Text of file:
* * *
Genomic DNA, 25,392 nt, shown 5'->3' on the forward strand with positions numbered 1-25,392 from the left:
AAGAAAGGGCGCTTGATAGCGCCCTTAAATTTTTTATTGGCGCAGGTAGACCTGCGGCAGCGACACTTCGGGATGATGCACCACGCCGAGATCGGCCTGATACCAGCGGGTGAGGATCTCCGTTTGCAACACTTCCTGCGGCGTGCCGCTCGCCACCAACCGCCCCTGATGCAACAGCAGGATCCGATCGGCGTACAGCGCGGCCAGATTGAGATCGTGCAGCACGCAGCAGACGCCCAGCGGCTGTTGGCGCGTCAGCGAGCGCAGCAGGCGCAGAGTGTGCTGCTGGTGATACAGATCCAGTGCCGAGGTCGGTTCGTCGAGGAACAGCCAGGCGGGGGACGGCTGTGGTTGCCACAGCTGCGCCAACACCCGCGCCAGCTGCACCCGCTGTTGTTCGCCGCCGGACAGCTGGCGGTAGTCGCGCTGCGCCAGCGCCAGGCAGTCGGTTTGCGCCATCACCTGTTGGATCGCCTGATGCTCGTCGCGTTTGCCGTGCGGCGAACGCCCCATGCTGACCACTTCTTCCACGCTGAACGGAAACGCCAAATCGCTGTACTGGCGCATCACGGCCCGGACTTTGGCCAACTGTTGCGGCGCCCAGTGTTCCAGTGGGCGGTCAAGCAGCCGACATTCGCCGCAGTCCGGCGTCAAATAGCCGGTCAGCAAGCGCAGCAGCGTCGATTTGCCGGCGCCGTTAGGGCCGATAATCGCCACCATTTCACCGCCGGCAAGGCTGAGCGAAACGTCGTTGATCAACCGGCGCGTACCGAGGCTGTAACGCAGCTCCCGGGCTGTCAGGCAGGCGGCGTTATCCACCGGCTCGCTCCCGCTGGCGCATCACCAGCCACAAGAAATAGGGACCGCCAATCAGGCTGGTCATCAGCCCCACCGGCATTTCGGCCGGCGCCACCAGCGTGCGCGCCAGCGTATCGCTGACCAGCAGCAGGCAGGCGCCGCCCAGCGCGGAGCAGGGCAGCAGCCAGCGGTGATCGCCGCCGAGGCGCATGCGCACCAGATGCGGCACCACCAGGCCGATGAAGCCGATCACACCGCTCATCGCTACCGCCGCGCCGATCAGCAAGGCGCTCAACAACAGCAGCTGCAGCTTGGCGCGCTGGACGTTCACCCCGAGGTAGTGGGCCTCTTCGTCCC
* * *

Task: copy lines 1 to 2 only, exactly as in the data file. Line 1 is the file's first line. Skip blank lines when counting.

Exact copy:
Genomic DNA, 25,392 nt, shown 5'->3' on the forward strand with positions numbered 1-25,392 from the left:
AAGAAAGGGCGCTTGATAGCGCCCTTAAATTTTTTATTGGCGCAGGTAGACCTGCGGCAGCGACACTTCGGGATGATGCACCACGCCGAGATCGGCCTGATACCAGCGGGTGAGGATCTCCGTTTGCAACACTTCCTGCGGCGTGCCGCTCGCCACCAACCGCCCCTGATGCAACAGCAGGATCCGATCGGCGTACAGCGCGGCCAGATTGAGATCGTGCAGCACGCAGCAGACGCCCAGCGGCTGTTGGCGCGTCAGCGAGCGCAGCAGGCGCAGAGTGTGCTGCTGGTGATACAGATCCAGTGCCGAGGTCGGTTCGTCGAGGAACAGCCAGGCGGGGGACGGCTGTGGTTGCCACAGCTGCGCCAACACCCGCGCCAGCTGCACCCGCTGTTGTTCGCCGCCGGACAGCTGGCGGTAGTCGCGCTGCGCCAGCGCCAGGCAGTCGGTTTGCGCCATCACCTGTTGGATCGCCTGATGCTCGTCGCGTTTGCCGTGCGGCGAACGCCCCATGCTGACCACTTCTTCCACGCTGAACGGAAACGCCAAATCGCTGTACTGGCGCATCACGGCCCGGACTTTGGCCAACTGTTGCGGCGCCCAGTGTTCCAGTGGGCGGTCAAGCAGCCGACATTCGCCGCAGTCCGGCGTCAAATAGCCGGTCAGCAAGCGCAGCAGCGTCGATTTGCCGGCGCCGTTAGGGCCGATAATCGCCACCATTTCACCGCCGGCAAGGCTGAGCGAAACGTCGTTGATCAACCGGCGCGTACCGAGGCTGTAACGCAGCTCCCGGGCTGTCAGGCAGGCGGCGTTATCCACCGGCTCGCTCCCGCTGGCGCATCACCAGCCACAAGAAATAGGGACCGCCAATCAGGCTGGTCATCAGCCCCACCGGCATTTCGGCCGGCGCCACCAGCGTGCGCGCCAGCGTATCGCTGACCAGCAGCAGGCAGGCGCCGCCCAGCGCGGAGCAGGGCAGCAGCCAGCGGTGATCGCCGCCGAGGCGCATGCGCACCAGATGCGGCACCACCAGGCCGATGAAGCCGATCACACCGCTCATCGCTACCGCCGCGCCGATCAGCAAGGCGCTCAACAACAGCAGCTGCAGCTTGGCGCGCTGGACGTTCACCCCGAGGTAGTGGGCCTCTTCGTCCC